I always enjoy when a writer dissects a legend or myth, laying out the pieces like a watch and then reassembling them into something new. In Flying Dutch by Tom Holt, this is done to the legend of the Flying Dutchman.
Poor Cornelius Vanderdecker. While on a slow merchant haul some hundreds of years ago, he and his crew got into the possessions of an Alchemist they were transporting and guzzled his bottles. The good news – they became immortal. The bad news – they stink to high heaven. I mean, a real stink, one that sees the fire brigade arrive and turn their hoses on you. So Vanderdecker and his men are forced to sea, way out beyond the shipping lanes, to sulk in bored misery except for a three week gap once every seven years that the ill-effect fades and they can return to the world of men.
So it is an interesting take on the Opera by Wagner, one that plays amid dry English quips. The fact that these boobs are immortal shouldn’t have made the least bit of difference to the world, save for the fact that the Captain (in an unthinking moment) bought a life insurance policy all those centuries ago, one that the collective GNPs of the world rest on. And of course, the Alchemist himself is alive (and immortal) and seemingly not hampered by the curse. In fact, he’s pretty much a controlling influence on the world, one who releases technology when it’s appropriate to do so and directs world events via his harpsichord computer.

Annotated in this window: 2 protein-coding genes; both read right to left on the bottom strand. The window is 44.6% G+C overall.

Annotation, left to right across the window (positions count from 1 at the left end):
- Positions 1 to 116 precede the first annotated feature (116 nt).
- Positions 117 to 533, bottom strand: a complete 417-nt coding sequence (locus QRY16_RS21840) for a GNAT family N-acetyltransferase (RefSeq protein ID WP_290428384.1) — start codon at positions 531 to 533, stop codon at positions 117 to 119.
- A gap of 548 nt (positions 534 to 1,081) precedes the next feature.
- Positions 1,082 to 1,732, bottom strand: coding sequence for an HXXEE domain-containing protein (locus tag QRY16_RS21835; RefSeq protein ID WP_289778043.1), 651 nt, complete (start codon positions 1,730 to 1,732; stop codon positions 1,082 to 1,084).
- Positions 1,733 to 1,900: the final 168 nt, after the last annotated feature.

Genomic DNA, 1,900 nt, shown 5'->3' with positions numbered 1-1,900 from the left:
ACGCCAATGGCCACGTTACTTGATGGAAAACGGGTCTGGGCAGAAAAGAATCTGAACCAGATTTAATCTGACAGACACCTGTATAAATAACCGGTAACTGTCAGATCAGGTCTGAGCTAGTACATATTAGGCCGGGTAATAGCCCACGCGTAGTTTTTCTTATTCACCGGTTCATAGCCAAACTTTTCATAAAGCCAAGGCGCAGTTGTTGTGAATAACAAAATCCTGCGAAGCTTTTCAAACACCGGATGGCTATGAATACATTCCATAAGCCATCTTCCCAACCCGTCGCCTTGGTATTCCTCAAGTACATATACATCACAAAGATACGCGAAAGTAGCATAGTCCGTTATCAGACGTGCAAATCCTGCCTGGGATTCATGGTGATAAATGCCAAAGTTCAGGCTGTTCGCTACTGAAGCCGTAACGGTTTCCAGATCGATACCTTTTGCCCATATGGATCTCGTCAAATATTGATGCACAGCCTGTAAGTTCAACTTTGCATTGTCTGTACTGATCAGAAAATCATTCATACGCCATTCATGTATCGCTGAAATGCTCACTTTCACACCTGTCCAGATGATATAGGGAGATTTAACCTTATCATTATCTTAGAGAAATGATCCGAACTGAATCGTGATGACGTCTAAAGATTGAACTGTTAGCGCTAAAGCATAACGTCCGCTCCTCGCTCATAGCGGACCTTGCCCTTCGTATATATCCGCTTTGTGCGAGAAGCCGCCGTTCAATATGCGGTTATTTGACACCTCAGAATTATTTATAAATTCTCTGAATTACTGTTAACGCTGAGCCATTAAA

While I enjoyed the book (I enjoy most books) the story came just a little shy of it’s potential. I laughed at all the right places and nodded at the plot twists. But still, there is a bit about a run-away nuclear reactor, a disaster never fully explained, and one that Vanderdecker and his immortals slap-stickishly solve. Yes, it was a climax of sorts, but not quite good enough to carry the book.
It’s interesting to note that I bought and read this over twenty years ago when it first came out, and I vaguely remember feeling the same – amused but disappointed. So there you go. Still, if you find it in the library, you might like to give it a try. Maybe it was just me.
>>>OR YOU COULD READ MY BOOK. IT’S BRILLIANT. WELL, ALL AUTHORS THINK THEIR BOOKS ARE BRILLIANT, BUT STILL…<<<